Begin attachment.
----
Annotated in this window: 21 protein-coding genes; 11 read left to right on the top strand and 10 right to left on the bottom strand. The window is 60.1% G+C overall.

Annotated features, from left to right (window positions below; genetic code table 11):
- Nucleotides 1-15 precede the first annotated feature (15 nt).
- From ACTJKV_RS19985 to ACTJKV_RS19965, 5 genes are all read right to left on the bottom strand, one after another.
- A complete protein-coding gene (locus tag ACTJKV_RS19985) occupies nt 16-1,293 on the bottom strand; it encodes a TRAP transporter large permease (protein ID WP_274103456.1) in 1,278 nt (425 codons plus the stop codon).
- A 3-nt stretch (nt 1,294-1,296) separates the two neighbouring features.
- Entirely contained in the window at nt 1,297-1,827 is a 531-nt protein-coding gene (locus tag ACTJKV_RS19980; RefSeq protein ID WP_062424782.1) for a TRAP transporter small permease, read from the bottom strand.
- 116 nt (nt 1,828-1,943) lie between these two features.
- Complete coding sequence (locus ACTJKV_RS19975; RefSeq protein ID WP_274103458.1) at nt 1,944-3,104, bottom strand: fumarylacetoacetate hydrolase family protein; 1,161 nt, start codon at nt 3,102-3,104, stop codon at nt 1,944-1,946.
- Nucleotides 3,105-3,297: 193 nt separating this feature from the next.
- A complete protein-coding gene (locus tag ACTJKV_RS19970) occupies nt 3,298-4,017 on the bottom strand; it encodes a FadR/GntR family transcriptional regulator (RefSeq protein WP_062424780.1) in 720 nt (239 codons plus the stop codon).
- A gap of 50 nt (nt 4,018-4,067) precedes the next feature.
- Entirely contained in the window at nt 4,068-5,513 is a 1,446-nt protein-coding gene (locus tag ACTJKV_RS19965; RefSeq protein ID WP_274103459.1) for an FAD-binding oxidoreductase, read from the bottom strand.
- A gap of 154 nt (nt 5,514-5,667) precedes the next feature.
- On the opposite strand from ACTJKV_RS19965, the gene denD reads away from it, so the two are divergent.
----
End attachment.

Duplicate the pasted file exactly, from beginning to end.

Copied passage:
Annotated in this window: 21 protein-coding genes; 11 read left to right on the top strand and 10 right to left on the bottom strand. The window is 60.1% G+C overall.

Annotated features, from left to right (window positions below; genetic code table 11):
- Nucleotides 1-15 precede the first annotated feature (15 nt).
- From ACTJKV_RS19985 to ACTJKV_RS19965, 5 genes are all read right to left on the bottom strand, one after another.
- A complete protein-coding gene (locus tag ACTJKV_RS19985) occupies nt 16-1,293 on the bottom strand; it encodes a TRAP transporter large permease (protein ID WP_274103456.1) in 1,278 nt (425 codons plus the stop codon).
- A 3-nt stretch (nt 1,294-1,296) separates the two neighbouring features.
- Entirely contained in the window at nt 1,297-1,827 is a 531-nt protein-coding gene (locus tag ACTJKV_RS19980; RefSeq protein ID WP_062424782.1) for a TRAP transporter small permease, read from the bottom strand.
- 116 nt (nt 1,828-1,943) lie between these two features.
- Complete coding sequence (locus ACTJKV_RS19975; RefSeq protein ID WP_274103458.1) at nt 1,944-3,104, bottom strand: fumarylacetoacetate hydrolase family protein; 1,161 nt, start codon at nt 3,102-3,104, stop codon at nt 1,944-1,946.
- Nucleotides 3,105-3,297: 193 nt separating this feature from the next.
- A complete protein-coding gene (locus tag ACTJKV_RS19970) occupies nt 3,298-4,017 on the bottom strand; it encodes a FadR/GntR family transcriptional regulator (RefSeq protein WP_062424780.1) in 720 nt (239 codons plus the stop codon).
- A gap of 50 nt (nt 4,018-4,067) precedes the next feature.
- Entirely contained in the window at nt 4,068-5,513 is a 1,446-nt protein-coding gene (locus tag ACTJKV_RS19965; RefSeq protein ID WP_274103459.1) for an FAD-binding oxidoreductase, read from the bottom strand.
- A gap of 154 nt (nt 5,514-5,667) precedes the next feature.
- On the opposite strand from ACTJKV_RS19965, the gene denD reads away from it, so the two are divergent.